Willingness to Enroll for Community-Based Health Insurance and Associated Factors in Simada District, North-West, Ethiopia, 2020:A Community-Based Cross-Sectional Study
Received 6 September 2020
Accepted for publication 3 December 2020
Published 15 December 2020 Volume 2020:13 Pages 3031—3038
Checked for plagiarism Yes
Review by Single anonymous peer review
Peer reviewer comments 2
Editor who approved publication: Professor Marco Carotenuto
Moges Yinges Yitayew,1 Mohammed Hussien Adem,2 Nigusie Selomon Tibebu3
1Ethiopian Red Cross Society South Gondar Branch, Debre Tabor, Ethiopia; 2Department of Health Systems Management and Health Economics, School of Public Health, Bahir Dar University, Bahir Dar, Ethiopia; 3Department of Pediatrics and Child Health Nursing, College of Health Science, Debre Tabor University, Debre Tabor, Ethiopia
Correspondence: Moges Yinges Yitayew
Ethiopian Red Cross Society South Gondar Branch, Debre Tabor, Ethiopia
Background: Community-based health insurance is a not-for-profit type of health insurance that has been used by poor people to protect themselves against the high costs of seeking medical care and treatment for illness. This study aimed to assess communities’ willingness to enroll for community-based health insurance (CBHI) and its associated factors in Simada district, Northwest, Ethiopia.
Methods: A community-based mixed cross-sectional study design was conducted. Multistage simple random and purposive sampling techniques were used for quantitative and qualitative studies, respectively. Data were coded and entered into Epi info version 22.214.171.124 and exported to SPSS 20.0 for data analysis. Inferential statistics were done to determine an association between the outcome and independent variables. Statistically significant variables in binary logistic regression analysis with p-value < 0.2 were entered for multivariable binary logistic regression analysis and P-value ≤ 0.05 was considered as statistically significant. Hosmer and Lemeshow’s goodness of fitness test was fitted and qualitative data were analyzed by using thematic analysis.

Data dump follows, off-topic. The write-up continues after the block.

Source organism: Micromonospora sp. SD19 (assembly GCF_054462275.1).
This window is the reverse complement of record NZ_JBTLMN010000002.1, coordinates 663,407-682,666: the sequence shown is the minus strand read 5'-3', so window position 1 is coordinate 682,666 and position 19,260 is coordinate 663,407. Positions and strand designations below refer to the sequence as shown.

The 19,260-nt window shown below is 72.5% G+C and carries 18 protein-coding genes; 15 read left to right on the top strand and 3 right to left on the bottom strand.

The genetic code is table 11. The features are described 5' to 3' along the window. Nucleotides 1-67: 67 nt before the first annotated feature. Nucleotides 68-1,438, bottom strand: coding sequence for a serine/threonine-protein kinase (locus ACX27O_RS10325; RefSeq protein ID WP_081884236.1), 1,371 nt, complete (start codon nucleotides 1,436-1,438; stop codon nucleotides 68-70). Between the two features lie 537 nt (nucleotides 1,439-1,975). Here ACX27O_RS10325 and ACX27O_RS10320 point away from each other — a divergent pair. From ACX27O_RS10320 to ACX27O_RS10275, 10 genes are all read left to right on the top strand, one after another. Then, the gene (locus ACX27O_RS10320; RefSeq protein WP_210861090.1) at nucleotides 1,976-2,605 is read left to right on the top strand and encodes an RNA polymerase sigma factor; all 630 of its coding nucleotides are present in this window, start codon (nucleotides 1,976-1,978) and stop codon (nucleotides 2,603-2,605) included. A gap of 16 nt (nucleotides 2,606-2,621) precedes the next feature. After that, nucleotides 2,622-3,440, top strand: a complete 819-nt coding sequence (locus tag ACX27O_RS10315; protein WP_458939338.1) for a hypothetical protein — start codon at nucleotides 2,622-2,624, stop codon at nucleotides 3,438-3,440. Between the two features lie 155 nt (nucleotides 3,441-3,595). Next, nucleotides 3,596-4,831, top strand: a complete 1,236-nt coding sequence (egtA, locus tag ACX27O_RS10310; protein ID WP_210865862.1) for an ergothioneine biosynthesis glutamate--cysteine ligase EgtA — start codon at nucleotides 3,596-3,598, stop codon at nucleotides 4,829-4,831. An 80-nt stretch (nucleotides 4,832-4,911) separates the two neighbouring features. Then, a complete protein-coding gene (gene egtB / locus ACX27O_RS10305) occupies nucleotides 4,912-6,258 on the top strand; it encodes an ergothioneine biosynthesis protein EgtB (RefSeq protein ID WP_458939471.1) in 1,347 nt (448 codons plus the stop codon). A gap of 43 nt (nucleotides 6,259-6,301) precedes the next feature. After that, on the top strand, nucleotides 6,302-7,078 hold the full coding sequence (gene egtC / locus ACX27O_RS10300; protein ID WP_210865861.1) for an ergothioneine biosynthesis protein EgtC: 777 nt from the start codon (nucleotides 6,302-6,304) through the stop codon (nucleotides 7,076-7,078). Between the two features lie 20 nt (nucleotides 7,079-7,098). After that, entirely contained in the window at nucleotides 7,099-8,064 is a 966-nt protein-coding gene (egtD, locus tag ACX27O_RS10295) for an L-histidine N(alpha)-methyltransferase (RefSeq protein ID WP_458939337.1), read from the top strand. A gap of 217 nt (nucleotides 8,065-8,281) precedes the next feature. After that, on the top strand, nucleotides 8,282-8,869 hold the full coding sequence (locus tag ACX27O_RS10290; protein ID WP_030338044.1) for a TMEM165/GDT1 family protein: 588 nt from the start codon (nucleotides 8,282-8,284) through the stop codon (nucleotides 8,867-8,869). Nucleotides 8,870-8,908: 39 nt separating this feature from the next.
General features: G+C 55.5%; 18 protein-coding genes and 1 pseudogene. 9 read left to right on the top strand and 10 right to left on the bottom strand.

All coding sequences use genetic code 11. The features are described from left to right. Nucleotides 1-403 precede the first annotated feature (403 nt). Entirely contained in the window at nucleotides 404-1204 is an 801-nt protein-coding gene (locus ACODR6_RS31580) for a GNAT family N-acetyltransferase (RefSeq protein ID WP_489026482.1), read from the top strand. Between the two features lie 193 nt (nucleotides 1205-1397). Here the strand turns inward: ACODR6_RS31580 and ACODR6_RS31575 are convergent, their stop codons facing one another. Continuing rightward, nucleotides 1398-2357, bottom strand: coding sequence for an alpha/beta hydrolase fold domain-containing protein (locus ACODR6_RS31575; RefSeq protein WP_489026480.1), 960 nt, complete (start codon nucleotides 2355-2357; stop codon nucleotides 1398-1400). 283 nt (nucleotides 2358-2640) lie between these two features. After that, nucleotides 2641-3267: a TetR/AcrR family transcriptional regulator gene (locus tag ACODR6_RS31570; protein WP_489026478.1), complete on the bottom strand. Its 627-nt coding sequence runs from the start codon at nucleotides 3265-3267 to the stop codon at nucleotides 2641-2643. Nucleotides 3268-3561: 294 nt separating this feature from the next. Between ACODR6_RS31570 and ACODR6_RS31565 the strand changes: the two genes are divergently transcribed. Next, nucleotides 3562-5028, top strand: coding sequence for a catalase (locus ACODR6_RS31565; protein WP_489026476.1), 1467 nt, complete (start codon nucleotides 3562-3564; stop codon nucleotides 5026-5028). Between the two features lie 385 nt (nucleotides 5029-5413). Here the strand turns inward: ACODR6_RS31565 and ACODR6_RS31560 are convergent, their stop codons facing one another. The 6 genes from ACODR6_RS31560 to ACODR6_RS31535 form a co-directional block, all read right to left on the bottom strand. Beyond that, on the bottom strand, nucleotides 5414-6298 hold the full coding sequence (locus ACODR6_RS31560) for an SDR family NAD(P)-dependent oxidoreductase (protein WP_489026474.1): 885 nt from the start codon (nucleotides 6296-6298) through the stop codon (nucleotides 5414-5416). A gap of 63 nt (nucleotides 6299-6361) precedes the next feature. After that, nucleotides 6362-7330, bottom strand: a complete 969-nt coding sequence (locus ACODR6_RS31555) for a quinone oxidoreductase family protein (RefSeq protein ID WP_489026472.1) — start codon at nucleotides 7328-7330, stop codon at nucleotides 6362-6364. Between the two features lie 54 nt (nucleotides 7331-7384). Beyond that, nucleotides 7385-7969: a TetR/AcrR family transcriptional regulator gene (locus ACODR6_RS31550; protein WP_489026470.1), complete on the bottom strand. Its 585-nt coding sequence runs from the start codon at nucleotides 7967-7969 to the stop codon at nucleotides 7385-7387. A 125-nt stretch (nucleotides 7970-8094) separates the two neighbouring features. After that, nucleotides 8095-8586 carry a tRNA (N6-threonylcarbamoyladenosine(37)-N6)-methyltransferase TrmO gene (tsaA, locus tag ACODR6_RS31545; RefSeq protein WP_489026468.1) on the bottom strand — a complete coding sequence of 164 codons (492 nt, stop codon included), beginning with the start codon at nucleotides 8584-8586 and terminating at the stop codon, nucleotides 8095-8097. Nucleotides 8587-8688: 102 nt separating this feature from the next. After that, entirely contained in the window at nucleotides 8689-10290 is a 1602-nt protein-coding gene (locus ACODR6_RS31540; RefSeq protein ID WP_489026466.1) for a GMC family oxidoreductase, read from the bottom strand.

Results: Among 510 study participants, 454 (89%) [CI: (86.5%-91.6%)] were willing to enroll for community-based health insurance. Members of social capital [AOR: 7.6 (3.78– 15.5)], distance from health facilities [AOR: 10.8 (4.9– 23.5)], the experience of chronic illness in the family [AOR: 4.6 (1.88– 11.4)], medium family wealth status [AOR: 3.1 (1.3– 7.5)], and the number of family members [AOR: 2.25 (1.11– 4.6)] were significantly associated with willingness to enroll for community-based health insurance.
Conclusion: Willingness to enroll in community-based health insurance in the study area is high. Members of social capital, the experience of chronic illness in the family, distance from a health facility, the number of family members, and medium family wealth status were factors found to be associated with willingness to enroll for the scheme. Therefore, emphasizing redesigning and planning strategies for better expanding the scheme accordingly.
Keywords: CBHI, Ethiopia, willingness